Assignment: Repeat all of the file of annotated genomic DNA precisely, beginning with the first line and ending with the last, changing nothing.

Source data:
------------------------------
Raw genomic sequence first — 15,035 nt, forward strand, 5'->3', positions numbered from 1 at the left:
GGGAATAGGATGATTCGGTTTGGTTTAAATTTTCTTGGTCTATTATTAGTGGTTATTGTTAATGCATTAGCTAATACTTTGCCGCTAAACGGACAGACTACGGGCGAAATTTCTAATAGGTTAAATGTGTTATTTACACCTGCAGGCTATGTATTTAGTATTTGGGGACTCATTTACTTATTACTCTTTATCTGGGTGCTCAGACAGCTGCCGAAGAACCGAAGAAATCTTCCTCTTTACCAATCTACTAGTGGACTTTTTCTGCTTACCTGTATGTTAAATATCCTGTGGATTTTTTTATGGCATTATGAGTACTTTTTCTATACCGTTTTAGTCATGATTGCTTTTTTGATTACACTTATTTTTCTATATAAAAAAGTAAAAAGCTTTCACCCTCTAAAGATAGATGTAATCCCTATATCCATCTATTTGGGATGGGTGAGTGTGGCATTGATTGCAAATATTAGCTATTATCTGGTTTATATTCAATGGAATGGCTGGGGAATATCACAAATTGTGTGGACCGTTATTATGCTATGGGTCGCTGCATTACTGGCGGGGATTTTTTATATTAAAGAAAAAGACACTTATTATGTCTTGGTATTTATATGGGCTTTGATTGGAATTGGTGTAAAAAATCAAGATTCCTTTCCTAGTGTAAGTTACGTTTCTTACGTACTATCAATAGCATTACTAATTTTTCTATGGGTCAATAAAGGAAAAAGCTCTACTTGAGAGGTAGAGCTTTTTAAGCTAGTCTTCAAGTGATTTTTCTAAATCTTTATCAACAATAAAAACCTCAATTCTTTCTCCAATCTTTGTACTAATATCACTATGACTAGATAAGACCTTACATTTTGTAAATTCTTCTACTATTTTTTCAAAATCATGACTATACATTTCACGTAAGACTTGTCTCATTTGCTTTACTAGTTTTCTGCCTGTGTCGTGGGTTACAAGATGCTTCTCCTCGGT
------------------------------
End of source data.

Raw genomic sequence first — 15,035 nt, forward strand, 5'->3', positions numbered from 1 at the left:
GGGAATAGGATGATTCGGTTTGGTTTAAATTTTCTTGGTCTATTATTAGTGGTTATTGTTAATGCATTAGCTAATACTTTGCCGCTAAACGGACAGACTACGGGCGAAATTTCTAATAGGTTAAATGTGTTATTTACACCTGCAGGCTATGTATTTAGTATTTGGGGACTCATTTACTTATTACTCTTTATCTGGGTGCTCAGACAGCTGCCGAAGAACCGAAGAAATCTTCCTCTTTACCAATCTACTAGTGGACTTTTTCTGCTTACCTGTATGTTAAATATCCTGTGGATTTTTTTATGGCATTATGAGTACTTTTTCTATACCGTTTTAGTCATGATTGCTTTTTTGATTACACTTATTTTTCTATATAAAAAAGTAAAAAGCTTTCACCCTCTAAAGATAGATGTAATCCCTATATCCATCTATTTGGGATGGGTGAGTGTGGCATTGATTGCAAATATTAGCTATTATCTGGTTTATATTCAATGGAATGGCTGGGGAATATCACAAATTGTGTGGACCGTTATTATGCTATGGGTCGCTGCATTACTGGCGGGGATTTTTTATATTAAAGAAAAAGACACTTATTATGTCTTGGTATTTATATGGGCTTTGATTGGAATTGGTGTAAAAAATCAAGATTCCTTTCCTAGTGTAAGTTACGTTTCTTACGTACTATCAATAGCATTACTAATTTTTCTATGGGTCAATAAAGGAAAAAGCTCTACTTGAGAGGTAGAGCTTTTTAAGCTAGTCTTCAAGTGATTTTTCTAAATCTTTATCAACAATAAAAACCTCAATTCTTTCTCCAATCTTTGTACTAATATCACTATGACTAGATAAGACCTTACATTTTGTAAATTCTTCTACTATTTTTTCAAAATCATGACTATACATTTCACGTAAGACTTGTCTCATTTGCTTTACTAGTTTTCTGCCTGTGTCGTGGGTTACAAGATGCTTCTCCTCGGT